If you survive the first critical seconds, then come the more traditional challenges of cold water exposure. Cold incapacitation and swimming failure begins in 5-20 minutes, the result of failed muscle control. In the absence of a PFD, drowning follows. Death from true hypothermia (cold core) takes considerably longer, at least 30 minutes in very cold water up to a few hours in cool water.

How do you keep this from happening to you? First, don’t fall in. The first line of defense is careful movement and the use of harness and tether systems as described in PS October 2018. If sailing a smaller boat, prone to capsize or swamping, dress for full water immersion. In cool water either a thin wetsuit or dry suit is effective. Once the water temperature drops below about 50F, only a dry suit is suitable. (See PS November 2018 and March 2009.)

If performing high risk activities on larger boats (hiking out, working on the bow, or leaning outboard) a dry suit is the smart option. It is our favorite foul weather gear for stormy conditions in cool weather; more agile than heavy foul weather gear and nary a drop of water will go down your neck. Small wonder is increased in popularity with offshore racers and sailors.

Unfortunately, once the air temperature gets above about 55F, dry suits get steamy, tempting the wearer to open the zipper and defeating the whole purpose. As the water temperature rises into the 50s, we like paddling jackets and dinghy smocks, with snug fitting wrist, neck, and waist seals. Water will sneak in pretty quickly, but shock is reduced and the seals reduce the exchange of cold water. The wearer is also more mobile than in conventional foul weather gear.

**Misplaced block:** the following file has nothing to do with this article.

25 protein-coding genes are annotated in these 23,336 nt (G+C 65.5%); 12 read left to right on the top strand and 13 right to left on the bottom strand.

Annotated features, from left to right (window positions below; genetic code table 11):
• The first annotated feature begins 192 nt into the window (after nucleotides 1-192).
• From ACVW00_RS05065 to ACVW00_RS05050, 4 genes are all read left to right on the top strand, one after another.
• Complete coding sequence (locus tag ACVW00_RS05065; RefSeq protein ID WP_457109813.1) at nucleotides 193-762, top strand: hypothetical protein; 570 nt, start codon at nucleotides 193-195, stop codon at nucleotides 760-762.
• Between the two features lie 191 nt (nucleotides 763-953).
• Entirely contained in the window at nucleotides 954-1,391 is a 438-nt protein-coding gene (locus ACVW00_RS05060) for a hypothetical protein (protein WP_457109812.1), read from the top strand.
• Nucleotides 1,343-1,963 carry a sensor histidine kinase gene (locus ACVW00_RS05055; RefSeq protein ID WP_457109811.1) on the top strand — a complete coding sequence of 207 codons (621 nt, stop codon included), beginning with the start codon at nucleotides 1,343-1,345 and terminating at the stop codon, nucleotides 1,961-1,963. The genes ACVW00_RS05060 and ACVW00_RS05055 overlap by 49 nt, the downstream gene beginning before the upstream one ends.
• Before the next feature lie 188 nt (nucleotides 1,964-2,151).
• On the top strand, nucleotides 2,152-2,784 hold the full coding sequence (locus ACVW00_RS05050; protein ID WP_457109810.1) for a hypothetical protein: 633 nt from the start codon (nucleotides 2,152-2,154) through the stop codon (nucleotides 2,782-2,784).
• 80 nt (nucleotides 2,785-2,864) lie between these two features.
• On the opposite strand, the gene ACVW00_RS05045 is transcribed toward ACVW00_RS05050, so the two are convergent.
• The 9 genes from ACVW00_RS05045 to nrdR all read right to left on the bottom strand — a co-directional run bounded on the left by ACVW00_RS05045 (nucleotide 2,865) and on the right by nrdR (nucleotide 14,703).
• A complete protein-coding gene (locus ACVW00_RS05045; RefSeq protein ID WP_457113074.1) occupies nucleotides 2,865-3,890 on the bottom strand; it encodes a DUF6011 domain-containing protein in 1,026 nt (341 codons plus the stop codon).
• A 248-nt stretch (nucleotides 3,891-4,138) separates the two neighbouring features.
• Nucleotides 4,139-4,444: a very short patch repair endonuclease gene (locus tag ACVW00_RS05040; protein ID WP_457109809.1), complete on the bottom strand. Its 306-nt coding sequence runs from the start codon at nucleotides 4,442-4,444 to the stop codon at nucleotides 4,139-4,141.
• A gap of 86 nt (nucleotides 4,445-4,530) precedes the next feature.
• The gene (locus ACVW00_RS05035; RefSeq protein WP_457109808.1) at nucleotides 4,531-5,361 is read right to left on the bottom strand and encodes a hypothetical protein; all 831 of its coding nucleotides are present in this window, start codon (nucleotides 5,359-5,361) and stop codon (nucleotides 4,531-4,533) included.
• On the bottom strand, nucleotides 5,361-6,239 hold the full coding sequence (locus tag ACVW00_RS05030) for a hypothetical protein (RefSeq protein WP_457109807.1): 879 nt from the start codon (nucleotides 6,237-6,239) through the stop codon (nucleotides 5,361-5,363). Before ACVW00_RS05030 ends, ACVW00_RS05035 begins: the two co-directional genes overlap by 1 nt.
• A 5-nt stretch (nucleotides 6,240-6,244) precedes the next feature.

Soft shells may also have possibilities. Once our tester found himself in 35F water, with ice around the edges. He was dressed not in foul weather gear or dry suit, but in Wind Blocker fleece tops and bottoms. The saving factors were that the wrist, waist, ankle, and neck closures were all tightly secured; not all soft shells have effective closures. Although very cold, it was more survivable than ordinary foul weather gear.


The last 12 months have been hard on ocean racers. It is more than coincidence cool or cold water was a common factor. In the UK, coldwater shock is considered to be the root cause of most drowning, including non-boating accidents.

We like certain features of manual inflating PFDs; they don’t go off inadvertently and climbing back aboard is easier. But cold water is different. Because of the high probability the wearer will be incapable of action for a minute or more, auto-inflation is the way to go.

We would like to see the makers of foul weather gear take a long hard look at what can be done to improve cold water shock resistance. Conventional jackets and soft shells could be fitted with effective internal neck seals. Wrist and waist seals could be upgraded.